The salon is terribly noisy, you can’t hear even your own voice. Visitors are shouting to the prisoners and prisoners shout to visitors. The guy who called the prisoners is called “Jarchi” (Farsi). It was the second time I asked him to call Sayed Parwiz Kambakhsh, and then immediately he appeared. I waved to him and went a step closer behind the bars but the reticulated wall of metals didn’t allow me to touch his fingers.
He seemed disappointed and desperately waved at me. Only for a few seconds I got closer to him, closer to hear him, which was difficult because of the noise. Suddenly my left shoulder was pulled back roughly and I saw two policemen who asked me what I was telling to Kambakhsh.
It’s startling to reflect on: a university student is sentenced to death for blasphemy in 2007, then his sentence is commuted to twenty years imprisonment a year later. The imprisoned student’s devastated friends post photos of him on facebook advocacy groups, and one of his countrymen visits him in prison and blogs about it. After reading Nasim’s post, I thought about the extraordinary juxtaposition here –social utilities that epitomize modernity and the age of instant, borderless communication being used to rally support for a victim of medieval politics.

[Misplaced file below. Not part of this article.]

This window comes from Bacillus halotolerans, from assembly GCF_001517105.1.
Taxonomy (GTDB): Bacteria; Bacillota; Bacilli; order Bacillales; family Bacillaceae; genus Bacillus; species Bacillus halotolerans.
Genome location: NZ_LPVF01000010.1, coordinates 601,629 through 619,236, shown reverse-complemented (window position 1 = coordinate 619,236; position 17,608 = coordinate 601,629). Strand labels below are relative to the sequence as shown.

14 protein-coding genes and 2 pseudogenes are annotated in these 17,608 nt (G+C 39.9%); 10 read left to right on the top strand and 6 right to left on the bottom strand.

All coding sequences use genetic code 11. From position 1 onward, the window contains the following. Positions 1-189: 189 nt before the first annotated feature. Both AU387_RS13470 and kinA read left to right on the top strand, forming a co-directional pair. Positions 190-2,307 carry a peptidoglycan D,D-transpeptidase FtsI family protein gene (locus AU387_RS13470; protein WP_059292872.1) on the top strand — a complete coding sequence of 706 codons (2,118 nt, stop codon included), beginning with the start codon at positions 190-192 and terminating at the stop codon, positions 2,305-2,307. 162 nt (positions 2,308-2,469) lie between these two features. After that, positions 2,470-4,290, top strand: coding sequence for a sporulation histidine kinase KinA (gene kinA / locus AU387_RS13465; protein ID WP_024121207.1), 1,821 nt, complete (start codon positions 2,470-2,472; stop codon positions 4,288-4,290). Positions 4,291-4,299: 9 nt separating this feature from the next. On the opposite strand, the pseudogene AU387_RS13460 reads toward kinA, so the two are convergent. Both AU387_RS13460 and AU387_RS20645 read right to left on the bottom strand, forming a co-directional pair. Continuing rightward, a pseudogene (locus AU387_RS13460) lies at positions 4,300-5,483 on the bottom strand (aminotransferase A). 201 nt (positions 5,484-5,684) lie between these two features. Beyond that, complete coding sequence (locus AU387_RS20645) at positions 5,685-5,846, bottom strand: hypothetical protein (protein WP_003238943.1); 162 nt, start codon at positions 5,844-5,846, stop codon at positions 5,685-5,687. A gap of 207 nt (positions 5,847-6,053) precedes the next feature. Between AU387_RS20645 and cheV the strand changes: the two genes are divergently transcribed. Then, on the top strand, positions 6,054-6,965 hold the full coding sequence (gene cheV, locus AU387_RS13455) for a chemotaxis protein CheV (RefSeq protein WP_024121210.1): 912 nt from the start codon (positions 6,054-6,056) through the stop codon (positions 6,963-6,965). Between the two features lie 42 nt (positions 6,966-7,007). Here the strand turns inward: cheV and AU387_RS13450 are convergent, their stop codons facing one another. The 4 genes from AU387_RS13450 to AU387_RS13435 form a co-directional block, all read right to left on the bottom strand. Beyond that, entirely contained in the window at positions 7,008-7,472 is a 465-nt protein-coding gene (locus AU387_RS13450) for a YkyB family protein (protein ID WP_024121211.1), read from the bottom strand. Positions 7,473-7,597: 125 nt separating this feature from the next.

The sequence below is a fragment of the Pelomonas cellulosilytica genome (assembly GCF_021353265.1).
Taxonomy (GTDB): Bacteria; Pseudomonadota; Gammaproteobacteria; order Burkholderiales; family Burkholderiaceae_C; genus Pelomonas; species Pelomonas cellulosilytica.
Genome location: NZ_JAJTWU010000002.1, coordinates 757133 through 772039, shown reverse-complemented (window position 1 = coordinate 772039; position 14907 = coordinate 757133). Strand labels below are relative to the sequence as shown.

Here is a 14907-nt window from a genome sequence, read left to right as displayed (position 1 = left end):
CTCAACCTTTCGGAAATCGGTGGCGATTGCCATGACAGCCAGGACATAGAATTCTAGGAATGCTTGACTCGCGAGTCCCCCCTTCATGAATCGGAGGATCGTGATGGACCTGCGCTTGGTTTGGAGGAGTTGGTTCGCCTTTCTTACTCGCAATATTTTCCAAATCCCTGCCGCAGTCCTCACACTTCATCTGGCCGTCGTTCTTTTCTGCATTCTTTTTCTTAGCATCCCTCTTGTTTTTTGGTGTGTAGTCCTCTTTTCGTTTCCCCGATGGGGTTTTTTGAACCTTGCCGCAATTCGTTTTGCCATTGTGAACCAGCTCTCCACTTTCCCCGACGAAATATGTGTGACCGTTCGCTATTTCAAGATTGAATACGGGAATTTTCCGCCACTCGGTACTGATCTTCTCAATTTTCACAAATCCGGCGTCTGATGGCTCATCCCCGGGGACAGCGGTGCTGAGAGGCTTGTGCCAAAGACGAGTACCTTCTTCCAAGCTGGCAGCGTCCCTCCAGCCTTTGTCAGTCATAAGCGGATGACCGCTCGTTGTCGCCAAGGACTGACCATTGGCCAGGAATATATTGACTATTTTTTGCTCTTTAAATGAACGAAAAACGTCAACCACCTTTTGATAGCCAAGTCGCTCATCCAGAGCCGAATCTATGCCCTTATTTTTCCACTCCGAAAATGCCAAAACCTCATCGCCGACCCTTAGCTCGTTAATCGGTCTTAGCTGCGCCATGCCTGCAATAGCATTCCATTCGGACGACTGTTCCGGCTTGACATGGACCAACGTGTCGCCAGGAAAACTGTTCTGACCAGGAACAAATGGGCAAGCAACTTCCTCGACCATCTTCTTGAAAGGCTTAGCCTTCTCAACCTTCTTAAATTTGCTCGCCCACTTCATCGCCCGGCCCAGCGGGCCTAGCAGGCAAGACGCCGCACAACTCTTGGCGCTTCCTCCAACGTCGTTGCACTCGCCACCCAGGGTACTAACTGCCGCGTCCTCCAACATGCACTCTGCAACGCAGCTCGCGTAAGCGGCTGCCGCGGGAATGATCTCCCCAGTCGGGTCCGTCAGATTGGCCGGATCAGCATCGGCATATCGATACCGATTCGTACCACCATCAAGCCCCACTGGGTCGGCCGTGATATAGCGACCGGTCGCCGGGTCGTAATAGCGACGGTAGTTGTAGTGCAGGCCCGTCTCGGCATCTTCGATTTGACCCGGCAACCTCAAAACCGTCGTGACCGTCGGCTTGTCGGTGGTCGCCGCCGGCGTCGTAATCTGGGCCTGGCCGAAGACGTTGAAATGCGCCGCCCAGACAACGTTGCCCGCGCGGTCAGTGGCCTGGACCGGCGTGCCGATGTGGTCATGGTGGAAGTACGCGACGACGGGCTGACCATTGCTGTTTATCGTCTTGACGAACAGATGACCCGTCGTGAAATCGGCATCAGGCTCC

*Simultaneity: the property of two or more events happening at the same time.